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7 actions to manage maintenance and repair cost increases

May 16, 2022
Fleets that act today will be better positioned to adjust and mitigate equipment price spikes.

When it comes to truck repair, fleets may be in for a double whammy of bad news. The recent Decisiv/TMC North American Service Event Benchmark Report showed that for the last quarter of 2021, labor costs increased 14.2% year-over-year. On top of that, the cost of parts increased 8.8% year over year.

Supply chain issues mostly are to blame for the increased price of parts. Given labor demands, higher wages for truck technicians explains the increase in labor costs.

See also: Rising parts costs make strategic sourcing critical

On top of that, fleets are running their existing assets longer because of the unavailability of new trucks. And we all know that means more maintenance and repairs to keep older assets on the road moving freight.

While the cost increases may be outside fleet owners’ control, there are seven actions they can take to make the best of a bad situation:

  1. Calculate the cost for truck maintenance and repair operations, including parts used to complete the service. Data from VMRS codes or an in-house tracking system gives great insight into problem areas. Comparing these expenses with telematics data may indicate fast-acceleration and hard-braking events. These driver-related behaviors can increase costs, so use the data to help inform how to best coach drivers.
  2. Gather trend data, which can provide insight into the performance and durability of specific brands. Given the particular duty cycles and operating conditions of your tractors and trailers, some brands may prove to be more durable for your fleet. Keep in mind the total cost of operation—not just the initial purchase price—when selecting replacement parts.
  3. Review maintenance and repair costs on an asset-by-asset basis. Those assets that consume the largest portion of your maintenance and repair budgets should be retired first as you add new vehicles to your fleet.
  4. Comply with all recommended preventive maintenance. In these days of stretched-out life cycles, taking proper care of assets is critical. Cutting corners in this area is not an option, as a missed service can cost thousands of dollars—not to mention customer goodwill—if a truck breaks down because it missed a scheduled maintenance service.
  5. Adapt revised maintenance schedules based on the new reality of your fleet. If a business must run assets past the typical trade cycles because of supply chain issues, adjust maintenance scheduling. Because assets are older, account for the fact that they may need more attention to stay in good running shape.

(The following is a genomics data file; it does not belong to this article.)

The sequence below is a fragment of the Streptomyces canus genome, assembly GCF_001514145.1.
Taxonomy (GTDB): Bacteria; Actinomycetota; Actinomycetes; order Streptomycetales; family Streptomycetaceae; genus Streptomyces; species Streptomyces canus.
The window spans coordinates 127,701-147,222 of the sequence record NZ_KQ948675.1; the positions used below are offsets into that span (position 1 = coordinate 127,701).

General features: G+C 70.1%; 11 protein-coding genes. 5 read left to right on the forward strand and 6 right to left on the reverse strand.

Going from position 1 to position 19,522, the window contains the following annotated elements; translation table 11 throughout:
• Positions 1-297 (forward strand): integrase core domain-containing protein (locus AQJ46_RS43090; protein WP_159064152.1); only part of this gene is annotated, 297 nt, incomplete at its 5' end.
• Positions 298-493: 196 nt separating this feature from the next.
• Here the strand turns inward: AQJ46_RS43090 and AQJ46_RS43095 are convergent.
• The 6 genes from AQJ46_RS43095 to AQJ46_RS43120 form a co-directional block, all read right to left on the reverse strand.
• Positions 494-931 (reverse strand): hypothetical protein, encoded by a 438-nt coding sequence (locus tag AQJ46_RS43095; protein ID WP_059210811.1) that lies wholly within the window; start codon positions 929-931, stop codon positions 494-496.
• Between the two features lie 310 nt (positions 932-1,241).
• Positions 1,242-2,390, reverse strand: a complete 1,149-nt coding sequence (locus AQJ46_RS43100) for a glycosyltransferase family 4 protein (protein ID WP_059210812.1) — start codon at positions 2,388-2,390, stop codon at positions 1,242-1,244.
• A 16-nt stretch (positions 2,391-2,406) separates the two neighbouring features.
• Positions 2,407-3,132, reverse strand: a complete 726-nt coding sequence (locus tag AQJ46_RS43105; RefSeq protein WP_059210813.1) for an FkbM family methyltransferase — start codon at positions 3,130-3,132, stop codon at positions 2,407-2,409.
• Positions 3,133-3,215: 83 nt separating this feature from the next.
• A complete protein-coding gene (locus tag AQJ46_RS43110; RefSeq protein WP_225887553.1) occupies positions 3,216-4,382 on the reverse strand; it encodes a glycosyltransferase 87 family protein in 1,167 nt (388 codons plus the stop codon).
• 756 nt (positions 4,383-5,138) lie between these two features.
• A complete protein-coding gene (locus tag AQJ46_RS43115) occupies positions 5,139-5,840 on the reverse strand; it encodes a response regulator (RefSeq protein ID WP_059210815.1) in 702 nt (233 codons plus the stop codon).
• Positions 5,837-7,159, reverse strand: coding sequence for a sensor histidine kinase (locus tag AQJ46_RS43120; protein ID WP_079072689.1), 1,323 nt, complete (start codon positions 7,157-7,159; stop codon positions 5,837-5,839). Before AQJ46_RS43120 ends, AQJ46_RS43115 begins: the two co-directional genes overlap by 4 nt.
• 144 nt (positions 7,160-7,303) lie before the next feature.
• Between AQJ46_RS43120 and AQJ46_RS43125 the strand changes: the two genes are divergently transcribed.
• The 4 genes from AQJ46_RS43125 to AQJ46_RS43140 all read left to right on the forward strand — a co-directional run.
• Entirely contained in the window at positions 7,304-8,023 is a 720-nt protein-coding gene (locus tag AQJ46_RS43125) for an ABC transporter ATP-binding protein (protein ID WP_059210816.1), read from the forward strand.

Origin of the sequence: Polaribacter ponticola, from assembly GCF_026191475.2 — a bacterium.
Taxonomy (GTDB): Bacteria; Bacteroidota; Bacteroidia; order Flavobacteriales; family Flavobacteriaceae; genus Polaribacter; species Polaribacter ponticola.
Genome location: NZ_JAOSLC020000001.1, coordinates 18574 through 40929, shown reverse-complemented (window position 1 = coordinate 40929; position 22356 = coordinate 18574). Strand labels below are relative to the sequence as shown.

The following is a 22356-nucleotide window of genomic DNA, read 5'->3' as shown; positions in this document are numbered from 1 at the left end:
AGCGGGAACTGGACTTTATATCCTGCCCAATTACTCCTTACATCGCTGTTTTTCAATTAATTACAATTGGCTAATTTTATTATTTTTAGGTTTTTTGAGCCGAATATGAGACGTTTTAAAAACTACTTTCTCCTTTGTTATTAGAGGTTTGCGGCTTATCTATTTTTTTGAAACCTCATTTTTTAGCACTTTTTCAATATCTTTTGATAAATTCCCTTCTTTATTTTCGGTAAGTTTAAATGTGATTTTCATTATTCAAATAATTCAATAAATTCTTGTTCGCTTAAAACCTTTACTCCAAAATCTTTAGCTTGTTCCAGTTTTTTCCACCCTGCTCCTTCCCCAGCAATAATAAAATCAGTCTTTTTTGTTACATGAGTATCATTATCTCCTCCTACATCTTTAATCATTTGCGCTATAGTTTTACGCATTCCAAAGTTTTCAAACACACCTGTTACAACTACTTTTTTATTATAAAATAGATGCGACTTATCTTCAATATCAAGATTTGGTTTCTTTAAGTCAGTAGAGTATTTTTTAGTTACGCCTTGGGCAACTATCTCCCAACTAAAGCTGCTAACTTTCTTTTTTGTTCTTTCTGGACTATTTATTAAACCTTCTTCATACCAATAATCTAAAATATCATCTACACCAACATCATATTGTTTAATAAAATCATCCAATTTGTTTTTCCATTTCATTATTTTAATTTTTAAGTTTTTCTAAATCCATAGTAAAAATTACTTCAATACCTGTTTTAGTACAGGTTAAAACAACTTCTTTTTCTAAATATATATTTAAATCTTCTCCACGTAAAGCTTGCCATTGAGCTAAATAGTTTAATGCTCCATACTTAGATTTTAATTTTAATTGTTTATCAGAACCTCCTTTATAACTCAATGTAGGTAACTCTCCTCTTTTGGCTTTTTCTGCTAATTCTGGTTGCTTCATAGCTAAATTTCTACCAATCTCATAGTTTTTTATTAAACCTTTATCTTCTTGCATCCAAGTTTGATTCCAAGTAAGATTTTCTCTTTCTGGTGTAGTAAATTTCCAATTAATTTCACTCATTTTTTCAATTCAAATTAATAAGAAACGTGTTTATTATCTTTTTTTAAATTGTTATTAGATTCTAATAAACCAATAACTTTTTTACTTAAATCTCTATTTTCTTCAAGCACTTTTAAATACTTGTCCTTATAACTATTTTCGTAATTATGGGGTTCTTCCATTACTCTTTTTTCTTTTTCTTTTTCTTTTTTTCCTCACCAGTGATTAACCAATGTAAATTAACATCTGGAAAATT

6. Consider a good-better-best strategy for your replacement parts. In some instances, it might be okay to select a less expensive part, especially if it is for a specific truck to last for a short period of time until its replacement arrives.
  7. Work with outside service providers to help gain control over maintenance and repair costs. They typically buy higher volumes of parts and can pass those savings on to businesses ordering from them. They also help navigating issues of hiring, training, and retaining technicians.

No one knows how long high parts and labor costs will last. Organizations taking these actions today can better understand maintenance and repair spending. With better insight and control over this budget, fleet businesses can adjust and mitigate the price spikes.

Jane Clark focuses on managing the member services operation at NationaLease as vice president of member services. She works to strengthen member relationships, reduce member costs, and improve collaboration within the NationaLease supporting groups.

About the Author

Jane Clark | Senior VP of Operations

Jane Clark is Senior Vice President, Operations for NationaLease. Prior to joining NationaLease, Jane served as Area Vice President for Randstad, one of the nation’s largest recruitment agencies, and before that, she served in management posts with QPS Companies, Pro Staff, and Manpower, Inc.

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